Wednesday, May 02, 2012
Bill Bryson's Notes from a Small Island
He pines for the England he remembers from his early days, but he recalls a Britain that never actually existed. It becomes clear that he is missing the cosy image of the UK as featured in 1970s television. It was not there in 1973, and still not there in1993. He is angry that he cannot find what he is looking for. He is actually angry about a lot of things: dogs (he wants to kick small ones and beat big ones with a stick); fat people (because they get to the dessert trolley before him); and Rupert Murdoch's takeover of the Times. (OK with hindsight he might have been right about that one.)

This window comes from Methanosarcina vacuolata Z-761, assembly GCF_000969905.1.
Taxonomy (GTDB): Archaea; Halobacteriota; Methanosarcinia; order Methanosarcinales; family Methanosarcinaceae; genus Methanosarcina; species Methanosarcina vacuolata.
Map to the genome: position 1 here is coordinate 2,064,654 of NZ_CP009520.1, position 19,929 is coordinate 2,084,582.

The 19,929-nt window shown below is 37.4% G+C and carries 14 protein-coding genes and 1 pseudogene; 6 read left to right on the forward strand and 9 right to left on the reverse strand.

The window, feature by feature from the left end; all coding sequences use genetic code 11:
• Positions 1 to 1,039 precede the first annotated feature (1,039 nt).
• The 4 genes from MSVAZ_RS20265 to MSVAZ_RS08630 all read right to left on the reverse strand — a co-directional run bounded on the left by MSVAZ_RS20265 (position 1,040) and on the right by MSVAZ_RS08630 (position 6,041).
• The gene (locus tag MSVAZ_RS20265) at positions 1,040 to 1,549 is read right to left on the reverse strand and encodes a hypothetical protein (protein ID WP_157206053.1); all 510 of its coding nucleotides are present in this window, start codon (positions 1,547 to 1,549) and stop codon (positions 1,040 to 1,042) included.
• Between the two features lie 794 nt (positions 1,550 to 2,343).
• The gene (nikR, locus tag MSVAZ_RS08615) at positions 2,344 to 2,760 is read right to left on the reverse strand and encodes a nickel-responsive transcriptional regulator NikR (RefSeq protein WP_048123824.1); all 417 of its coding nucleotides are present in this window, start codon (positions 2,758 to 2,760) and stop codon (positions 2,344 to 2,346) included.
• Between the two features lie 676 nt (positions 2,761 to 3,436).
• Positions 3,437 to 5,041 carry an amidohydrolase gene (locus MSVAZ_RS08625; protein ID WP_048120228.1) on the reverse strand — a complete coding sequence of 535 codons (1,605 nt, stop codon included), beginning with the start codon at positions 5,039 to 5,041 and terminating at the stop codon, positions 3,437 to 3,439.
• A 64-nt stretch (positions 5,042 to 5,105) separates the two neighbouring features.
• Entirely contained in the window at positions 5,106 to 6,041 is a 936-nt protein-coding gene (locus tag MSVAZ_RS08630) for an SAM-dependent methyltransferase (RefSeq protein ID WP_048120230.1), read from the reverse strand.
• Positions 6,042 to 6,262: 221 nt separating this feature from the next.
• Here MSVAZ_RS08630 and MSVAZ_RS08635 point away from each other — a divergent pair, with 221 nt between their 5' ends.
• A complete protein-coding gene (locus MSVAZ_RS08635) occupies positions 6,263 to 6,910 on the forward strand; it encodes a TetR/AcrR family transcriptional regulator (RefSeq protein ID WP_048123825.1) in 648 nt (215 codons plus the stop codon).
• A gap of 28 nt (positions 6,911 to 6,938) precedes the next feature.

Bryson would be a most objectionable travel companion: glaring at anyone he deems less than perfect; ranting whenever he fails to get his own way; penny pinching on food and accommodation, then surprised at the poor standard he receives.
He spends a great deal of the book complaining, or damning with faint praise. In spite of his regular assurances that he loves the country and will miss it when he leaves, he seems not actually to like a single thing in it. In fact at one point he devotes a whole page to listing things he dislikes about Britain, including Oxford. Within a very short time it becomes clear that he is a rude, self centred, overbearing, bad tempered tightwad.
Perhaps he is trying to be funny, and there are moments in the book that made me laugh out loud, but even after twenty years, in common with many Americans, he fails to understand irony, and when he attempts it he just ends up being cruel.